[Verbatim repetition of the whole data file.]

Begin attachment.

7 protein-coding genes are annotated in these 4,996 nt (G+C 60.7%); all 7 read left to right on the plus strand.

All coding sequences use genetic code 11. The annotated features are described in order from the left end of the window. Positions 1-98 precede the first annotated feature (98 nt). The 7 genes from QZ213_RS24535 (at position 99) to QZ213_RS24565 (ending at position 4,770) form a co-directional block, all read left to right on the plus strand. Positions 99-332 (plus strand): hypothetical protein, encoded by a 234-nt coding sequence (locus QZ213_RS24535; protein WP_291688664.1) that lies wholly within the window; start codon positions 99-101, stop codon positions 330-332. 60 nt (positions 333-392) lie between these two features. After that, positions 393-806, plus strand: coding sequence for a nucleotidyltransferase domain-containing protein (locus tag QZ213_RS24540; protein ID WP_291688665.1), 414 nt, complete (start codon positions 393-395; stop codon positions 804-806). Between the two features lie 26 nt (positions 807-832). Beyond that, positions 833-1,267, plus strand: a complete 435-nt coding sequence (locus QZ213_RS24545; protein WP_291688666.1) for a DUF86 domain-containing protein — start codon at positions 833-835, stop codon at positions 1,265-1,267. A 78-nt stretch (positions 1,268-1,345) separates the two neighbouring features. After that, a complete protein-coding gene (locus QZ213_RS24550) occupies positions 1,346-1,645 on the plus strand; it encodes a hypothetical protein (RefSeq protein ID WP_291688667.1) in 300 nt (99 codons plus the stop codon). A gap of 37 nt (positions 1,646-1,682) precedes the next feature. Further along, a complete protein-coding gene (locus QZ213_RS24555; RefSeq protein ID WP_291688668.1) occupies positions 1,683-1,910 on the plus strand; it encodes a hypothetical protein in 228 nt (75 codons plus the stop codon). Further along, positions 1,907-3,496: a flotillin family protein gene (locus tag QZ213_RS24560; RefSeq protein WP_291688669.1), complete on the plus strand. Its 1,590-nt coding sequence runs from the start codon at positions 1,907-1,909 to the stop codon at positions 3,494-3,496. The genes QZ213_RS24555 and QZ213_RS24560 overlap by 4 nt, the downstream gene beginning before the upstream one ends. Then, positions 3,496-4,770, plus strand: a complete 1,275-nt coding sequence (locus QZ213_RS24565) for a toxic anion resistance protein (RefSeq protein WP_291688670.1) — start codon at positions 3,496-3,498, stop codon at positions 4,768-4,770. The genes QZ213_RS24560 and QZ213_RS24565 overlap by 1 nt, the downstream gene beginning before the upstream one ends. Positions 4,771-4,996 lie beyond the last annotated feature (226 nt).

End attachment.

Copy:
7 protein-coding genes are annotated in these 4,996 nt (G+C 60.7%); all 7 read left to right on the plus strand.

All coding sequences use genetic code 11. The annotated features are described in order from the left end of the window. Positions 1-98 precede the first annotated feature (98 nt). The 7 genes from QZ213_RS24535 (at position 99) to QZ213_RS24565 (ending at position 4,770) form a co-directional block, all read left to right on the plus strand. Positions 99-332 (plus strand): hypothetical protein, encoded by a 234-nt coding sequence (locus QZ213_RS24535; protein WP_291688664.1) that lies wholly within the window; start codon positions 99-101, stop codon positions 330-332. 60 nt (positions 333-392) lie between these two features. After that, positions 393-806, plus strand: coding sequence for a nucleotidyltransferase domain-containing protein (locus tag QZ213_RS24540; protein ID WP_291688665.1), 414 nt, complete (start codon positions 393-395; stop codon positions 804-806). Between the two features lie 26 nt (positions 807-832). Beyond that, positions 833-1,267, plus strand: a complete 435-nt coding sequence (locus QZ213_RS24545; protein WP_291688666.1) for a DUF86 domain-containing protein — start codon at positions 833-835, stop codon at positions 1,265-1,267. A 78-nt stretch (positions 1,268-1,345) separates the two neighbouring features. After that, a complete protein-coding gene (locus QZ213_RS24550) occupies positions 1,346-1,645 on the plus strand; it encodes a hypothetical protein (RefSeq protein ID WP_291688667.1) in 300 nt (99 codons plus the stop codon). A gap of 37 nt (positions 1,646-1,682) precedes the next feature. Further along, a complete protein-coding gene (locus QZ213_RS24555; RefSeq protein ID WP_291688668.1) occupies positions 1,683-1,910 on the plus strand; it encodes a hypothetical protein in 228 nt (75 codons plus the stop codon). Further along, positions 1,907-3,496: a flotillin family protein gene (locus tag QZ213_RS24560; RefSeq protein WP_291688669.1), complete on the plus strand. Its 1,590-nt coding sequence runs from the start codon at positions 1,907-1,909 to the stop codon at positions 3,494-3,496. The genes QZ213_RS24555 and QZ213_RS24560 overlap by 4 nt, the downstream gene beginning before the upstream one ends. Then, positions 3,496-4,770, plus strand: a complete 1,275-nt coding sequence (locus QZ213_RS24565) for a toxic anion resistance protein (RefSeq protein WP_291688670.1) — start codon at positions 3,496-3,498, stop codon at positions 4,768-4,770. The genes QZ213_RS24560 and QZ213_RS24565 overlap by 1 nt, the downstream gene beginning before the upstream one ends. Positions 4,771-4,996 lie beyond the last annotated feature (226 nt).